More tax cuts for small firmshttps://img2.chinadaily.com.cn/images/201901/10/5c368ecca3106c65fff465cd.jpegChina will unveil larger-scale tax cuts and tax exemptions for small and micro businesses, a State Council executive meeting chaired by Premier Li Keqiang decided on Wednesday.
"Amid significant downward pressure, it is essential to introduce tax and fee cuts for small and micro firms, as this will be conducive to boosting employment and shoring up private businesses at the same time," Li said.
The meeting on Wednesday rolled out a host of inclusive tax breaks for small and micro businesses.
The eligibility of small and low-profit businesses to benefit from the preferential corporate tax will be significantly expanded, and deeper corporate tax cuts will be introduced. Small and low profit businesses with an annual taxable income of less than 1 million yuan ($146,500) and between 1 million to 3 million yuan will be eligible to have their tax calculated based on 25 percent or 50 percent of their taxable income.
This is expected to reduce their tax burden to about 5 to 10 percent. The adjusted tax incentives are expected to cover 95 percent of corporate tax payers, 98 percent of which will be private businesses.
At the same time, the VAT threshold on small-scale taxpayers will be raised from 30,000 yuan to 100,000 yuan of monthly sales.
Provincial-level governments will be given the authority to cut taxes up to 50 percent for small-scale VAT taxpayers under several local tax items, including resources tax, as well as education and local education surcharges.
The scope of tax incentives applied to investment in high-tech startups will be expanded to give more tax breaks to venture capital firms and angel investors investing in these businesses.
The above tax incentives will cover all taxes incurred since Jan 1, and will be effective for a tentative three years. At the same time, central government finance will provide stronger general transfer payment to local authorities to make up for possible funding gaps at local levels caused by large-scale tax and fee cuts.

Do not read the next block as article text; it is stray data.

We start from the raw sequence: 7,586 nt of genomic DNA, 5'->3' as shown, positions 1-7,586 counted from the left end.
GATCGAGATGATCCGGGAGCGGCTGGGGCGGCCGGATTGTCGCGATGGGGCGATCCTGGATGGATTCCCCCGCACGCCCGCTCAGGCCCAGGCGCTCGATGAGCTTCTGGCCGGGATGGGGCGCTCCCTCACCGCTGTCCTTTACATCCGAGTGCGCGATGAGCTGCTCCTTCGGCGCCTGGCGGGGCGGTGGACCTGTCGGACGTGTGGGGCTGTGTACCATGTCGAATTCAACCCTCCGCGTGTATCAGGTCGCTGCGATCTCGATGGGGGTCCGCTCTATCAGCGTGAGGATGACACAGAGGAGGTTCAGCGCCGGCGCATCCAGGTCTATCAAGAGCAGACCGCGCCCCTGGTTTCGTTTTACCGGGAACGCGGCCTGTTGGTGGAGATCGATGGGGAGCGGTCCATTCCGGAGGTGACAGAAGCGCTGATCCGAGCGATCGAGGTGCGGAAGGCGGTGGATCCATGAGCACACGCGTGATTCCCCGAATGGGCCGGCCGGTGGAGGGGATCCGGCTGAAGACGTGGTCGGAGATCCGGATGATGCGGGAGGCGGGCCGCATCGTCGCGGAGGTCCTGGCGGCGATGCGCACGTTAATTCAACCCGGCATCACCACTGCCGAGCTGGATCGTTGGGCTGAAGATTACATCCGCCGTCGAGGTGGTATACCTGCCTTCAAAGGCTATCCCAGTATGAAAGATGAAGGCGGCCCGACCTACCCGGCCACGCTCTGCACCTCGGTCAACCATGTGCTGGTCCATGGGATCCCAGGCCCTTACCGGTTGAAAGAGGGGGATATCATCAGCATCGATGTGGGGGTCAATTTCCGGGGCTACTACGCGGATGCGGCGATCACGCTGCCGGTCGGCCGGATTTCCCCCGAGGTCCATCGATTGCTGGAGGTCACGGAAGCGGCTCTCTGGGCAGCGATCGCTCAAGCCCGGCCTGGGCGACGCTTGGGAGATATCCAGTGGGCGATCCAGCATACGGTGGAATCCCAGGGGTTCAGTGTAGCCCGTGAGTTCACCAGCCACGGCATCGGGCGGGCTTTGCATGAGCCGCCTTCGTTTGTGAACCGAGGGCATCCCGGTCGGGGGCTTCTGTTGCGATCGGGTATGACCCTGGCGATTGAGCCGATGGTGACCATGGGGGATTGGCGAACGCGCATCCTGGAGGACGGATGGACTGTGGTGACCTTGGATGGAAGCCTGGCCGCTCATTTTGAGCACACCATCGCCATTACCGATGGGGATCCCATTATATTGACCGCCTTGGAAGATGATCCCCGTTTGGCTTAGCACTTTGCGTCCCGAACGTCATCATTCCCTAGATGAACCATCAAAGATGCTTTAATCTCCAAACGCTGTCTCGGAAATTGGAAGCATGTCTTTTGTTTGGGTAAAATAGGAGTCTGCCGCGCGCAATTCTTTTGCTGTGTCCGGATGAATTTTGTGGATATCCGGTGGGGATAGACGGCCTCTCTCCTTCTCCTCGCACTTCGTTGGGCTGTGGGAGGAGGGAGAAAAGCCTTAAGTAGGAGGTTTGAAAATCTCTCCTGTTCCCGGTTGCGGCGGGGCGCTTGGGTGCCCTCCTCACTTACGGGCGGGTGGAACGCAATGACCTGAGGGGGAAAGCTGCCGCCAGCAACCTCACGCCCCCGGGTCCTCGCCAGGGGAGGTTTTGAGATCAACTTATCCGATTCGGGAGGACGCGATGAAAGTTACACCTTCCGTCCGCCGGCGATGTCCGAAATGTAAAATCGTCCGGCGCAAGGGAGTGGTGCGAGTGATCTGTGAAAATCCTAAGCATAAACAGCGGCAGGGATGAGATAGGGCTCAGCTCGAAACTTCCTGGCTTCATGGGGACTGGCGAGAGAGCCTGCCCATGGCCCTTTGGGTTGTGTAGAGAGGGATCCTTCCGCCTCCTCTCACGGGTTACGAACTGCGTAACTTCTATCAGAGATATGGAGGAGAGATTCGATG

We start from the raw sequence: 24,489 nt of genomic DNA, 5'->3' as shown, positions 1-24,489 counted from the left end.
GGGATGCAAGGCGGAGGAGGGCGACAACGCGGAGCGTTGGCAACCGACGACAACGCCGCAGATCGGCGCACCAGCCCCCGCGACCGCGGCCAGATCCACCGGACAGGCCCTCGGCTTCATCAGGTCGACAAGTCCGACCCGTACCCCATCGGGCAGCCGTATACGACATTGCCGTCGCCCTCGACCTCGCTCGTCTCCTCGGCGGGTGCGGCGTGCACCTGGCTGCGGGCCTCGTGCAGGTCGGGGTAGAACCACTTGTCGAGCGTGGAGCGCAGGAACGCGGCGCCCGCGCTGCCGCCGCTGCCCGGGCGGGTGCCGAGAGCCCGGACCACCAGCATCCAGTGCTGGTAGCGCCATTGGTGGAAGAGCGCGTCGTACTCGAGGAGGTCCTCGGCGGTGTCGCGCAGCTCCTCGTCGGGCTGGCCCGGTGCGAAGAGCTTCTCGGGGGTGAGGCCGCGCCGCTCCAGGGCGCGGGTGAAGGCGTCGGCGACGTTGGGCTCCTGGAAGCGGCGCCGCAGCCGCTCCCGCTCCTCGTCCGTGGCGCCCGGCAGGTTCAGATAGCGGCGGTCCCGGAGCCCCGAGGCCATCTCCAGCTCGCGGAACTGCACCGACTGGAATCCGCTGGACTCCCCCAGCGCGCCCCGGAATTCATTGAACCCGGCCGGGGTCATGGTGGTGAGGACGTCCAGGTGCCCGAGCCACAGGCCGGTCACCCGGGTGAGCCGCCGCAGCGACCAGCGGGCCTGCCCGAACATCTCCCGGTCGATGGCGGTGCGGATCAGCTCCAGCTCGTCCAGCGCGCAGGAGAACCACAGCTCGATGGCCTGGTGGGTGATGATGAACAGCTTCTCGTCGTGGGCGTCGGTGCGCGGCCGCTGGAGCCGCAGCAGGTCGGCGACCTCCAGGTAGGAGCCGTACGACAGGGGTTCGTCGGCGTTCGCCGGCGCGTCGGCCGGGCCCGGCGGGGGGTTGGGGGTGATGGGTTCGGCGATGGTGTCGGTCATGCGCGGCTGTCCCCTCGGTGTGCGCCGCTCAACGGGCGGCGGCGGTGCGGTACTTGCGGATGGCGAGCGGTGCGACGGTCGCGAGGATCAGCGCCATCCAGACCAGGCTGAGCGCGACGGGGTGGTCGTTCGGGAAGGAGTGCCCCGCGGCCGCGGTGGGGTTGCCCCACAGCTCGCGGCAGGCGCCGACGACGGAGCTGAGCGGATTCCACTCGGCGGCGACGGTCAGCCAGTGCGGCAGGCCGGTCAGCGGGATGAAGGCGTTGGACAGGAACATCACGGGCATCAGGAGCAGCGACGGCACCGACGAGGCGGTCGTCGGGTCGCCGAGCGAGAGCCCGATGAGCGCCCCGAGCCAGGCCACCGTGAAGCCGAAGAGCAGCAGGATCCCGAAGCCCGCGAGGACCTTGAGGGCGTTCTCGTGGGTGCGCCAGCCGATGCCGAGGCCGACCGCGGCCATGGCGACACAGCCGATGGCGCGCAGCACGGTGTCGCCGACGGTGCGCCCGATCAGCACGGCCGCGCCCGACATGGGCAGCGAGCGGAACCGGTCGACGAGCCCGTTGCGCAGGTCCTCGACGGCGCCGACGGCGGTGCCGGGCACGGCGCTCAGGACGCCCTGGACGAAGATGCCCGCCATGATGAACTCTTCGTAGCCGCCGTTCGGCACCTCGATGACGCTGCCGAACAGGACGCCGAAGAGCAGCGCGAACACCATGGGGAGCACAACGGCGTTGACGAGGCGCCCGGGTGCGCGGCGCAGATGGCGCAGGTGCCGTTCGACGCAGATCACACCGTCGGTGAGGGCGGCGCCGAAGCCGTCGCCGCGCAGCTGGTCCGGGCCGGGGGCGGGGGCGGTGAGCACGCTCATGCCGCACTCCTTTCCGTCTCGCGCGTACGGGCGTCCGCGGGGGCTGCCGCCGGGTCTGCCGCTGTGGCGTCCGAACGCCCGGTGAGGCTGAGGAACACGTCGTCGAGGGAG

"Since last year, the government has spent within its means and enacted several rounds of tax incentives for small and micro firms. The latest round of tax cuts will be the most substantial so far, and it is also appropriately structured," Li said, "The government must tighten its belt to give more benefits to businesses and energize the market."
According to dictionary-saying economy is how the government collects and raise money and spend it on the public service for the normal running of the whole society! So constant judgement on tax is routine job for the ruling authority which certainly is a kind of technique on politics! :P This will not work!
Encouraging business to start is important.
Giving tax cuts here and there will not raise economic growth through real growth.
With this approach, one needs is to create ten small companies instead of one single large company.
Does that make senses?
This is only about corporate income tax, which not all companies have to pay anyway.
For startups, the individual income tax reform is more important than small changes to CIT.
With IIT reform the previous 3500 RMB monthly tax deduction was now raised to 5000 RMB, meaning that if you earn less than 5000 RMB a month, you don't need to pay any IIT. In percentages this is a huge change and the IIT reform includes also other measures.
This applies for employees, but also to business owners who take their part as salary rather than profit dividends.
This is important for startup businesses, because their owners often take little to no salary from the small initial income that starting businesses have. This encourages to start a business, and to hire fresh graduates who don't have big salary expectations.
In particular I think this boosts employment outside 1-2 tier cities, where 5000 RMB a month is not terribly bad salary. I'd expect people to think twice between taking a 5000 RMB job close to their hometown, rather than going after 8000 RBM job in a big city, and losing the difference to higher rent, living expenses and taxes.